Tradition is Useless in the Marriage Debate

A local group was accused of “indoctrinating” children with a political bias. They were supposedly visiting schools to tell students about the election process, but parents started to notice that their kids were coming home quoting partisan rhetoric.

When reporters brought this accusation to the groups leaders, they responded with, “We’ve been doing this outreach program for more than twenty years.”

And that was it.

What was that supposed to mean? Am I supposed to trust people just because they’ve been doing their job for a long time? Unfortunately, it’s not unusual for people to reach for tradition when they don’t know how to prove their point.

I hear this sort of thing often when people talk about homosexual marriage. One side insists that marriage has traditionally been between a man and a woman, while the other side points out that civilizations in the past have accepted and encouraged gay relationships. Both groups want to have tradition on their side.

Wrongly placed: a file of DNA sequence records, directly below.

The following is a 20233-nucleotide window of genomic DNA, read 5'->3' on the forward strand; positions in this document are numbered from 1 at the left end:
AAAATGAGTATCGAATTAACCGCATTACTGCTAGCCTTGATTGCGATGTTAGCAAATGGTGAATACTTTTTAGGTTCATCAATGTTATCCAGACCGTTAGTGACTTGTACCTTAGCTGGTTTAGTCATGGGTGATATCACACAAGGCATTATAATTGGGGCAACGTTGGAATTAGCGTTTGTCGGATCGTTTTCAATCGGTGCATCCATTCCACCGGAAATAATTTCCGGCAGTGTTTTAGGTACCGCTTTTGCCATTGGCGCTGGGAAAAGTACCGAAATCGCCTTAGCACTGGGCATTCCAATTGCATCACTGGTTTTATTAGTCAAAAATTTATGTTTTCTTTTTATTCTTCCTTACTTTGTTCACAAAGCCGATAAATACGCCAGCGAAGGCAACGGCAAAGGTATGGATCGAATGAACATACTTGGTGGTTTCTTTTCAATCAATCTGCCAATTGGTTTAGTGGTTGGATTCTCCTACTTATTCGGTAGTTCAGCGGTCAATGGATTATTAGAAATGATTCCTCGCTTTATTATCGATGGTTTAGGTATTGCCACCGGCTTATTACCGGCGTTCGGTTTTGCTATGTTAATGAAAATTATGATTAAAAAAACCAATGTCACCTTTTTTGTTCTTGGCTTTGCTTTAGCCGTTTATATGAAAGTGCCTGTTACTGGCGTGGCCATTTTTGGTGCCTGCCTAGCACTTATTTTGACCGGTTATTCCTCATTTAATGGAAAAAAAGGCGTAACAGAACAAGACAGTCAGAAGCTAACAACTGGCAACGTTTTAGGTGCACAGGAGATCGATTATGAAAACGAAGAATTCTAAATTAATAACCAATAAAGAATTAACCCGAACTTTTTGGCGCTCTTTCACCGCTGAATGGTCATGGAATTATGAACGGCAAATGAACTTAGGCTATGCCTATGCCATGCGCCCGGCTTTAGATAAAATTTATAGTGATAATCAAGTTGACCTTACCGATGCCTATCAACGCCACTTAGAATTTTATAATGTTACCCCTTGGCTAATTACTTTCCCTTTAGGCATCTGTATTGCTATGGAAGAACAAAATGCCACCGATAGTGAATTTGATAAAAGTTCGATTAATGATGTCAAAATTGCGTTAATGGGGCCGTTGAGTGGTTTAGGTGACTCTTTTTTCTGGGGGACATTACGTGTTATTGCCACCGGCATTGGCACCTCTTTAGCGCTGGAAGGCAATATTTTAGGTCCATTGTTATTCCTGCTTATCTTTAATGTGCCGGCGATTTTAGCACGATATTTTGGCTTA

For myself, I can’t figure out why we’re dragging tradition into this. My homeland was set up by rebels who defied cultural and religious traditions to start a new country. As a protestant, my worldview is largely shaped by thinkers who risked their lives to break sacred traditions – some of them involving marriage laws. Since when have I been expected to follow tradition?

Tradition is not sacred, to me, and I think most people feel the same way. Most of the conservatives I know pride themselves on breaking old religious traditions, and the liberals I know usually can’t wait to take a “progressive” stance toward society by upsetting cultural norms. However, both of these groups think it’s important to be “on the right side of history.”

For the record, you’ll be hard-pressed to find an older culture that allowed homosexual marriage because, until recent times, the main purpose of marriage was to make children. It used to be a matter of urgency for people to procreate, a town could cease to exist of one generation wasn’t fertile enough, but in our modern age of medical science we are able to live longer and populate the globe without even trying. As a result, marriage is something we normally do for our own desires and not because we’re running out of employees to work the mill. Marriage has changed since the Roman times of the New Testament. (There’s certainly nothing traditional about my childless marriage.)

More on this is an upcoming blog entry, but, for now, I have to ask why both sides of the debate think that they need to be “traditional” when we need to be focused on doing what’s right. Am I expected to be a Christian, or a Traditionalist? (They are not the same thing.) Since all of us are so proud of breaking traditions, let’s take that out of our arguments and discuss the issue better.

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